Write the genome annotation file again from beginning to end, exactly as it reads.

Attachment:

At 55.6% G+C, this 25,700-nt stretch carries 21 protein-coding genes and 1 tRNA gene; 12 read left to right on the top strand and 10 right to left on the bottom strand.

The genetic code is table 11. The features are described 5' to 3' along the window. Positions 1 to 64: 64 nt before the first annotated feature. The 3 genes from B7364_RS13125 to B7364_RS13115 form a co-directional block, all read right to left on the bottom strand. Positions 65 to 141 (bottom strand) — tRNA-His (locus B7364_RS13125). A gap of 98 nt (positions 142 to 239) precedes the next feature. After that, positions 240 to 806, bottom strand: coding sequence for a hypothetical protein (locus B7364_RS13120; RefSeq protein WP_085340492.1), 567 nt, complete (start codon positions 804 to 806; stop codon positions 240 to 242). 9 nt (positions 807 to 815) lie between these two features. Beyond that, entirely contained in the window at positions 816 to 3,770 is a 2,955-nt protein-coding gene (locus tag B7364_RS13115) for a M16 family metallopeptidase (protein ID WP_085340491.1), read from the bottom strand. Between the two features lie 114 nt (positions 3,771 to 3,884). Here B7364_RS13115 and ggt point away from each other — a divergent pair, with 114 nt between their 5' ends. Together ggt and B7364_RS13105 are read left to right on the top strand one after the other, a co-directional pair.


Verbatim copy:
At 55.6% G+C, this 25,700-nt stretch carries 21 protein-coding genes and 1 tRNA gene; 12 read left to right on the top strand and 10 right to left on the bottom strand.

The genetic code is table 11. The features are described 5' to 3' along the window. Positions 1 to 64: 64 nt before the first annotated feature. The 3 genes from B7364_RS13125 to B7364_RS13115 form a co-directional block, all read right to left on the bottom strand. Positions 65 to 141 (bottom strand) — tRNA-His (locus B7364_RS13125). A gap of 98 nt (positions 142 to 239) precedes the next feature. After that, positions 240 to 806, bottom strand: coding sequence for a hypothetical protein (locus B7364_RS13120; RefSeq protein WP_085340492.1), 567 nt, complete (start codon positions 804 to 806; stop codon positions 240 to 242). 9 nt (positions 807 to 815) lie between these two features. Beyond that, entirely contained in the window at positions 816 to 3,770 is a 2,955-nt protein-coding gene (locus tag B7364_RS13115) for a M16 family metallopeptidase (protein ID WP_085340491.1), read from the bottom strand. Between the two features lie 114 nt (positions 3,771 to 3,884). Here B7364_RS13115 and ggt point away from each other — a divergent pair, with 114 nt between their 5' ends. Together ggt and B7364_RS13105 are read left to right on the top strand one after the other, a co-directional pair.